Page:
Harnessing Technology to Make the NRC More Effective and Efficient

There was a time when federal employees had better computer equipment in their offices than what they could purchase for themselves at a local consumer electronics store. While I can’t pinpoint what year that reality switched, it is now a firm truth that our staff can buy advanced computers, amazing smart phones and tablet computers for their own use while government agencies like the NRC have generally lagged behind in what types of technology is being provided.

This is a problem. Our staff is seeking different, better ways to work. They want to collaborate with their peers and improve communications. Most importantly, our staff wants to more effectively and efficiently support the mission of the NRC wherever they are working.

So, how do we as technology leaders respond? For the NRC, we’re taking several actions, all in support of a longer term vision. Two of the more immediate actions are a Bring Your Own Device (BYOD) initiative and piloting the use of tablet PCs.

First, what is BYOD? For the NRC, it is a voluntary program that allows employees to use certain types of personal smart phones or tablet PCs officially for NRC work, primarily by allowing them to connect to the agency’s email system. There are some trade offs for staff who participate. One is that we require the device to be properly encrypted, just in case it is lost or stolen. This helps us make sure we’re protecting sensitive information. We also ensure that employees understand and agree to some new rules of behavior.

Of note, before we went “live” with this initiative we worked with our local chapter of the National Treasury Employees Union to reach an agreement on how the program would work. We’ve already learned a great deal so far, through our own trial and error, talking with other Federal agencies and private sector companies, and participating in interagency working groups.

If you want to know more about “BYOD” in general, you can read new guidance published by the Federal Chief Information Officers Council and the Office of Management and Budget.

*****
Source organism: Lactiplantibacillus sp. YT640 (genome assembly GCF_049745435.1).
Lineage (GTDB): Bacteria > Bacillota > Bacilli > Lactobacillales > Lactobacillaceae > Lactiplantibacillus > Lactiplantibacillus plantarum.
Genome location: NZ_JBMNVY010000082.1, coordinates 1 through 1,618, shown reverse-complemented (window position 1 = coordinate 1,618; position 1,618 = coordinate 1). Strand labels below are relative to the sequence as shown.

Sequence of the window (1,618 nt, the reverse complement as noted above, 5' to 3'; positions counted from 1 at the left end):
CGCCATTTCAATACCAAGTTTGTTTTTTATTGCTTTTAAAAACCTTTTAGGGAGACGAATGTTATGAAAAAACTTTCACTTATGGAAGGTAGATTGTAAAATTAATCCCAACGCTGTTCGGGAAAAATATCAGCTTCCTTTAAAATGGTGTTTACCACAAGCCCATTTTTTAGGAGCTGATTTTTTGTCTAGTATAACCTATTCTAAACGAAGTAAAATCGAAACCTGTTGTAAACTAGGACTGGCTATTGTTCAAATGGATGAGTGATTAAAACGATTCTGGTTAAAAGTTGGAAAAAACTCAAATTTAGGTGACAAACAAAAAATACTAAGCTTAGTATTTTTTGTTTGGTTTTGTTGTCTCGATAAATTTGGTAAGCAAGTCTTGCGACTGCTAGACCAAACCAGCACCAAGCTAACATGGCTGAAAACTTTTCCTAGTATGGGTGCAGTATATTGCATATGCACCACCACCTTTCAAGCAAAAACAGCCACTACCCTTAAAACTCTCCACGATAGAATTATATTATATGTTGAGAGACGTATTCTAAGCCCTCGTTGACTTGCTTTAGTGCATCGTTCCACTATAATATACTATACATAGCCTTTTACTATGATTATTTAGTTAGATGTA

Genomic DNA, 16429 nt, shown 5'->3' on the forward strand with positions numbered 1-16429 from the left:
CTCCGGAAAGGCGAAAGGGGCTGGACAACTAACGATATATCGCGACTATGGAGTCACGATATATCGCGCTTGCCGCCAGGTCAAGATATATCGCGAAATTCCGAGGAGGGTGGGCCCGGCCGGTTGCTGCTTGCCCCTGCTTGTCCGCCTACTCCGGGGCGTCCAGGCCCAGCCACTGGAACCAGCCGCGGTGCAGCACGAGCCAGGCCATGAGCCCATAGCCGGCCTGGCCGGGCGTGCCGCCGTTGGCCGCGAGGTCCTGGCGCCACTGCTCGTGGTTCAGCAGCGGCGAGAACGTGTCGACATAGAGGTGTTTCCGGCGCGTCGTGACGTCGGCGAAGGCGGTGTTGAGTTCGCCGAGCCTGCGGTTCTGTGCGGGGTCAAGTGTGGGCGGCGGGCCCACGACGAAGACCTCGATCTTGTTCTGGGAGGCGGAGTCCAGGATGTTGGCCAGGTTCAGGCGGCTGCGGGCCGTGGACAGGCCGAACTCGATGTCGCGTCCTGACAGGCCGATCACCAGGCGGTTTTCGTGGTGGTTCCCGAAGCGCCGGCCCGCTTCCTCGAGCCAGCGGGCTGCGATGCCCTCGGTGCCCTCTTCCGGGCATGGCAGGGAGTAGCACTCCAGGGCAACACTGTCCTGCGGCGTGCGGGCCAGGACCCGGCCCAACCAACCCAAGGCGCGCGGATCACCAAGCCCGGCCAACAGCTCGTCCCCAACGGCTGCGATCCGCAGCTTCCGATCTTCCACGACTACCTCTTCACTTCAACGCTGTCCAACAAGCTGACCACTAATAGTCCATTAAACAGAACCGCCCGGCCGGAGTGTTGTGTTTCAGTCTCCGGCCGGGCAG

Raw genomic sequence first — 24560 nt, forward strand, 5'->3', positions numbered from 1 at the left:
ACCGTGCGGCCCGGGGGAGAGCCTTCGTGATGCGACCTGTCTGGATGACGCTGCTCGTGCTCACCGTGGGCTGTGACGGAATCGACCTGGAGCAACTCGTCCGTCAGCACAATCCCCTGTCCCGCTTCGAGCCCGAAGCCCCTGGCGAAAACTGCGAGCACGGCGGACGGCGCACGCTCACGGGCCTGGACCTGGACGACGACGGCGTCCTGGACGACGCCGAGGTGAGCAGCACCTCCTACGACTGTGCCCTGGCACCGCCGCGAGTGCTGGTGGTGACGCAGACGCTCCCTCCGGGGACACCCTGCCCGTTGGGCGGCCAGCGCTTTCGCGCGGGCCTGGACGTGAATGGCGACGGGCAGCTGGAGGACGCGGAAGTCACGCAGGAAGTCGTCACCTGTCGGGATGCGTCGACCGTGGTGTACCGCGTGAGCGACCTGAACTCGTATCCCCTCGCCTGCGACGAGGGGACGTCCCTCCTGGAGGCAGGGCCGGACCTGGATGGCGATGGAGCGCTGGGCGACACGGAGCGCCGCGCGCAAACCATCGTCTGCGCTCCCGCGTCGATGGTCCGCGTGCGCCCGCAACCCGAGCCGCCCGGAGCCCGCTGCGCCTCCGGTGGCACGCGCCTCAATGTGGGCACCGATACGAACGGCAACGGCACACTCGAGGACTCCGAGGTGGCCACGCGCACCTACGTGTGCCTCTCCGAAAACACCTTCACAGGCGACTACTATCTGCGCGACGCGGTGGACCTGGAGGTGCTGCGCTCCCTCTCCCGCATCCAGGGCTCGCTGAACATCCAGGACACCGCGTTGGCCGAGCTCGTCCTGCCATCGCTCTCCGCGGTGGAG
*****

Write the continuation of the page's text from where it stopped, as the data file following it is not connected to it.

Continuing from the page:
Secondly is our pilot program for agency-issued tablet PCs to some staff in our Region II (Atlanta, Ga.) office. For those who regularly follow NRC, Region II is leading the agency in construction inspection. There are new nuclear power plants now under construction in Georgia and South Carolina, plus one being completed in Tennessee. We want to better understand and test how tablet PCs can best support our construction inspectors. When we evaluate how it is going in several months, I expect very positive results, and can see NRC expanding this capability out to other inspection functions.

I believe that these actions are good first steps for the NRC. Simply put, they will help us better understand how to better support our staff and the mission. We can’t – and won’t – stop there. Today’s (and future) consumer devices provide a wealth of untapped capabilities for federal agencies and their staff.

Our future actions will require us to put “mobility” at the forefront as we modernize our IT systems, design new systems, and deliver new capabilities and information to our staff and the public. I’m very confident that we’re moving in the right direction. I look forward to providing updates over the coming year as to how things are going.

Darren Ash
Chief Information Officer and
Deputy Executive Director for Corporate Management

Author: Moderator

Public Affairs Officer for the U.S. Nuclear Regulatory Commission

3 thoughts on “Harnessing Technology to Make the NRC More Effective and Efficient”

  1. This has always been an issue with government offices as the equipment they use are way to old. It is a serious issue and should be taken into consideration.

  2. I’ve talked with staff about this very issue, which is the need to shift to an “agnostic” approach to how information is shared both internally and externally. For a member of the public, this means we (NRC) start using software tools and design computer systems that allow information to viewed and used regardless of device, browser or operating system. This will help address the very issue described. I admit that this is not an overnight change, but one in which we need to start making. A good read about this very topic – the White House’s Digital Government Strategy – may be found at http://www.whitehouse.gov/sites/default/files/omb/egov/digital-government/digital-government-strategy.pdf.

    Darren Ash

  3. Great first step but what about all those that want to “Think Differently”?

    Why not let anyone that wants too, use an Apple iPhone and or an iPad? If you allow that, then all the people that want to interact with the NRC using those platforms will be able to do so without any problems!

    Case in point, it took me about 10 email attempts (with a very helpful NRC Contract Administrative Assistant II, Carolyn Siu) to be able to get any links to work, so that I could view the NRC Public Meeting on Economic Consequences: Meeting Slides using a Mac! This is unacceptable and the NRC should plan now so that everyone not just NRC employees can take part in all public discussions…

    Remember, communications and specifically the lack there of, played an important role in the triple meltdowns at Fukushima. If the NRC learned anything from that debacle, it should have been that lines of communications need to be as open as possible so that everyone can communicate together, not just a select few…

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